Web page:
Referring to FIGS. 6-9, the assembled construction of the dog boot 10 may be appreciated. It may readily be seen that the upper toe section 42, particularly the tarsus joint portion 48 overlaps the sides 32 of the upper heel section 22 in such a manner that the edges 33 of sides 32 are biased inwardly toward each other as upper toe section 42 presses the upper heel section 22 downwardly. With the edges 33 abutting each other shown in FIGS. 6 and 7, the opening 40 is in its open condition 40a ready for insertion of the dog foot 3. When the edges 33 of sides 32 are moved from an abutment condition, they tend to overlap each other and put opening 40 in its closed condition as seen in FIGS. 8 and 9. With the dog foot 3 being within the boot 10 and opening 40 in its closed condition 40b, the tie string 36 may be secure looped through tie string holes 34 and be tied together to secure the upper heel section about the tarsus joint 4 of the dog leg 1 anchoring the closed V-cut of the heel section 22 about the fibular tarsal 5 or heel of the dog leg 1. VELCRO fasteners may also work.

As may be appreciated by FIGS. 10 and 11, the sole 12 and non-slip pad 18 of the dog boot 10 extends from the dog's foot or paw 3 to its tarsus joint 4. By this arrangement, the sole 12 increases the working surface area of the dog's foot 3 for traction as well as pushing off snow, ice, dirt, sand and the like as the dog moves forward.

Further still, when a dog is in the sitting position shown in FIG. 11, the dog leg from the paw 3 to the tarsus joint 4 is protected from the ground environment both from a freezing standpoint as well as a cleanliness standpoint for the benefit of the animal.

The present invention may be embodied in other specific forms without departing from the spirit or essential attributes thereof; therefore, the illustrated embodiment should be considered in all respects as illustrative and not restrictive, reference being made to the appended claims rather than to the foregoing description to indicate the scope of the invention.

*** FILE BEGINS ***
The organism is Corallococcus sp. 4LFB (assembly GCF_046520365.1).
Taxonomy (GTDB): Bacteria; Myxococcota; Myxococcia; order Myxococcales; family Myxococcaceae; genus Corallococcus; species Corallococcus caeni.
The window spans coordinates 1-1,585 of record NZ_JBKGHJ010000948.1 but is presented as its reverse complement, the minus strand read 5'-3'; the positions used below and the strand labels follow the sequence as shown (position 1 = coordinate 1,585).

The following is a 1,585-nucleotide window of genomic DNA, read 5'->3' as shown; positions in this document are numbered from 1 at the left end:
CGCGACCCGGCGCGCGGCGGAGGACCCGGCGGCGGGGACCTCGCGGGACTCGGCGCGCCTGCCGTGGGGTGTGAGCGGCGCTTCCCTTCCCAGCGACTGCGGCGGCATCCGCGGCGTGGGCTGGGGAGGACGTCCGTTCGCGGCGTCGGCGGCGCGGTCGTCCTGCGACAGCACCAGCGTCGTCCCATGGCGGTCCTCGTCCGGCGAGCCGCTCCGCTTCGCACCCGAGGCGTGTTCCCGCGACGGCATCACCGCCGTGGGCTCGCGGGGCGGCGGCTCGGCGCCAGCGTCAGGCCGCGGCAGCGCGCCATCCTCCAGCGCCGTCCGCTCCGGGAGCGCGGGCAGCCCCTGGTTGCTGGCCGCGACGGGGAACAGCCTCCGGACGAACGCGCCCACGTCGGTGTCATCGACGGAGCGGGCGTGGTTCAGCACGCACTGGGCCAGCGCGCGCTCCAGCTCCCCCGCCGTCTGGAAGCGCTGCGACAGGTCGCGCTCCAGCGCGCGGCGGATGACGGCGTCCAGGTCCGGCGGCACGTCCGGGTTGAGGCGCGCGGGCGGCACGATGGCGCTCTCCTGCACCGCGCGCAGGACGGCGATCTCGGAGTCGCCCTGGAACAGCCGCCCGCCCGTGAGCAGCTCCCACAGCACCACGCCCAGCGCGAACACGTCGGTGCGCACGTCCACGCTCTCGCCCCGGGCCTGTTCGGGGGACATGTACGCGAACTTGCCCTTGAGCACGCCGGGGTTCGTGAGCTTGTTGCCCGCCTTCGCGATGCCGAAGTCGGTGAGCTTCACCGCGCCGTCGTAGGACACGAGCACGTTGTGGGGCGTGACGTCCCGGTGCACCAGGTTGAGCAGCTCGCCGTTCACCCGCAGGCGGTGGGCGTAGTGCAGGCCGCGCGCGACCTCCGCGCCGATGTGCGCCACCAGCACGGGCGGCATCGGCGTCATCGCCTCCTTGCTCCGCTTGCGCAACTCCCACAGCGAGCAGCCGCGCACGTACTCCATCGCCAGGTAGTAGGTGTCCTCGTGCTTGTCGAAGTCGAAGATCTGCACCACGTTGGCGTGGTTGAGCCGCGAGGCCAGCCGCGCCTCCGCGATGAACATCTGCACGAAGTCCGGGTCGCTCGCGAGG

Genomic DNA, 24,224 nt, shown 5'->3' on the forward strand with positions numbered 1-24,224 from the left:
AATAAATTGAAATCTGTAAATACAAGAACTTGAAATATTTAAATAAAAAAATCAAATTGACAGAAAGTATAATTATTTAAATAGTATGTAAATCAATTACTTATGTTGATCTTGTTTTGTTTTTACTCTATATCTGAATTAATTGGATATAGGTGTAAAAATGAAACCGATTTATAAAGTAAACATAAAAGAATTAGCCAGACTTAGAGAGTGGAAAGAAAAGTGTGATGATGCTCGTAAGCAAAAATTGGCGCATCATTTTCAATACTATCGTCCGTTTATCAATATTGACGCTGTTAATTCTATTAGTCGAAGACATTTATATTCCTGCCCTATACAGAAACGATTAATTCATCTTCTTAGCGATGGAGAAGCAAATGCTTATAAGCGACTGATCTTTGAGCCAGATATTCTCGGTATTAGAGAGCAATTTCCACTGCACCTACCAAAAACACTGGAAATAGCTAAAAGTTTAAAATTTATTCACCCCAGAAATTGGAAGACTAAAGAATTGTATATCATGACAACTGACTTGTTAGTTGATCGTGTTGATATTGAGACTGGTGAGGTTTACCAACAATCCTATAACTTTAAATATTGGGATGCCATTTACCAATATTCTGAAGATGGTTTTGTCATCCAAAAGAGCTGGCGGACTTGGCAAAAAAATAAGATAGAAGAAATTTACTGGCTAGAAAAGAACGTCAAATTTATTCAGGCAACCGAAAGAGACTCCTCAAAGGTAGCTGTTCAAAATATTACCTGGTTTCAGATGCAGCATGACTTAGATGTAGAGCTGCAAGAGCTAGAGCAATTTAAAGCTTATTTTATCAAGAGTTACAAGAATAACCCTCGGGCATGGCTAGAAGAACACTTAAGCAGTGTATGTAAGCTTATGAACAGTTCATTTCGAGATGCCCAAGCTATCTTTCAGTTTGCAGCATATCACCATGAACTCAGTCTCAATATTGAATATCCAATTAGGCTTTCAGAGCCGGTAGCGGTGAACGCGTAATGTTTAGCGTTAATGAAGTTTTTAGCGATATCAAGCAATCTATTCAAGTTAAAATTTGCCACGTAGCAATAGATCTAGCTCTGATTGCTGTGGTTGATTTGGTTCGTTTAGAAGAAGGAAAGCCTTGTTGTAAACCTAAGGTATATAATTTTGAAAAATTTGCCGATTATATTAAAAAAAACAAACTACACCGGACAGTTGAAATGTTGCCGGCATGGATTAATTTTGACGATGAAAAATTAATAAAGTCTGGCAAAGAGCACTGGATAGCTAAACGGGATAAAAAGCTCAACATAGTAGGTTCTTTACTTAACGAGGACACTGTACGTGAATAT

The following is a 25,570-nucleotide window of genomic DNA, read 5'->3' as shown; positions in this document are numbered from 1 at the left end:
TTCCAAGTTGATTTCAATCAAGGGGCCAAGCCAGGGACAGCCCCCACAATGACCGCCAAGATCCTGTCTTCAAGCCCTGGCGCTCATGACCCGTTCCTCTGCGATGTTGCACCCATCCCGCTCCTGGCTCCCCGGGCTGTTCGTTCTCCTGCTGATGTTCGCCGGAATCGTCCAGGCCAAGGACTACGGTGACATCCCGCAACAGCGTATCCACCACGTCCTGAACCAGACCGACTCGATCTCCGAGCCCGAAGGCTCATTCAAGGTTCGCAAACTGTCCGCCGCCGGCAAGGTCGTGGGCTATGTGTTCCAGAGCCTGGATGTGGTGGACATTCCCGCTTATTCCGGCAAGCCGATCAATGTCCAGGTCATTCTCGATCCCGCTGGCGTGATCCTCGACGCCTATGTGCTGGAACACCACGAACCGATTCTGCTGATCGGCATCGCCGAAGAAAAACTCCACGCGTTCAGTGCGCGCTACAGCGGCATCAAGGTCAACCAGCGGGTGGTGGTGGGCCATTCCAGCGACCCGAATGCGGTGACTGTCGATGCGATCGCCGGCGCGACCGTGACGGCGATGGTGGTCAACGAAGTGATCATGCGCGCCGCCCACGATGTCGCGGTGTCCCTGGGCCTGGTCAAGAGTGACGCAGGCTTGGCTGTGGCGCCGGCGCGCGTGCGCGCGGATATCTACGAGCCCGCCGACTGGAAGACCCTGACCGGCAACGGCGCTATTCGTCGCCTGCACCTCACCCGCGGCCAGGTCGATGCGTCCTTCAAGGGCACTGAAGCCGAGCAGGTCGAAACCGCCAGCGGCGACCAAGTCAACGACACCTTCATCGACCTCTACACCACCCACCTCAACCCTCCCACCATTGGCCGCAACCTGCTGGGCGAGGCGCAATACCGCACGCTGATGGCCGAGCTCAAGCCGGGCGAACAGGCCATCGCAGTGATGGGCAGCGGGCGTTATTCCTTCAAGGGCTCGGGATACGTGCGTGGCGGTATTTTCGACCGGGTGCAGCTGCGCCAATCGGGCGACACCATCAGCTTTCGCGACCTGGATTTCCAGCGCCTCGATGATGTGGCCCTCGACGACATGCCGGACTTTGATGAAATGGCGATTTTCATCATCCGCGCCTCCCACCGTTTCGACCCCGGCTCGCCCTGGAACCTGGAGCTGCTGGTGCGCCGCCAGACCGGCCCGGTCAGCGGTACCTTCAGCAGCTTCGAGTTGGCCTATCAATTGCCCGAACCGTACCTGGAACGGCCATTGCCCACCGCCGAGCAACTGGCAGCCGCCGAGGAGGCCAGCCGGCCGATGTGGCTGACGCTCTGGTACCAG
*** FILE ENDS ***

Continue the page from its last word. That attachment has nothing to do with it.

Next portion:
Patent Citations
Cited PatentFiling datePublication dateApplicantTitle
US1660664 *Mar 10, 1927Feb 28, 1928Jozef AleksandrowiczShoe
US2064566 *Nov 27, 1935Dec 15, 1936Richman DavidDog boot or galosh
US2651853 *Nov 29, 1951Sep 15, 1953Peter Lewis FredAnimal boot with adhesive tape securing means
US3209726 *Aug 19, 1963Oct 5, 1965Fisher Stanton EAnimal shoes
US4458431 *Apr 5, 1982Jul 10, 1984Sinclair Suzanne ETo protect animal paws from inclimate weather
Referenced by
Citing PatentFiling datePublication dateApplicantTitle
US6546704Jan 7, 2002Apr 15, 2003Lee A. FisherDog boot
US6786029 *May 12, 2003Sep 7, 2004Yuko KuzuuPet nail cover
US6863033 *Dec 6, 2003Mar 8, 2005 Non-slip pads for animal paws
US7584721Jan 31, 2007Sep 8, 2009Rotano InternationalDisposable bootie for pets
US20110067265 *Sep 20, 2010Mar 24, 2011Gabrielle GreenTransitional shoe with screw-on heel
WO1997013404A1 *Oct 9, 1996Apr 17, 1997Cundespal S LDevice for protecting rabbit legs
Classifications
U.S. Classification54/82, 36/88, 36/111
International ClassificationA01K13/00
Cooperative ClassificationA01K13/007
European ClassificationA01K13/00H1
Legal Events
DateCodeEventDescription
Jan 19, 1999FPExpired due to failure to pay maintenance fee
Effective date: 19981106
Nov 8, 1998LAPSLapse for failure to pay maintenance fees
Jun 2, 1998REMIMaintenance fee reminder mailed
Mar 14, 1994FPAYFee payment
Year of fee payment: 4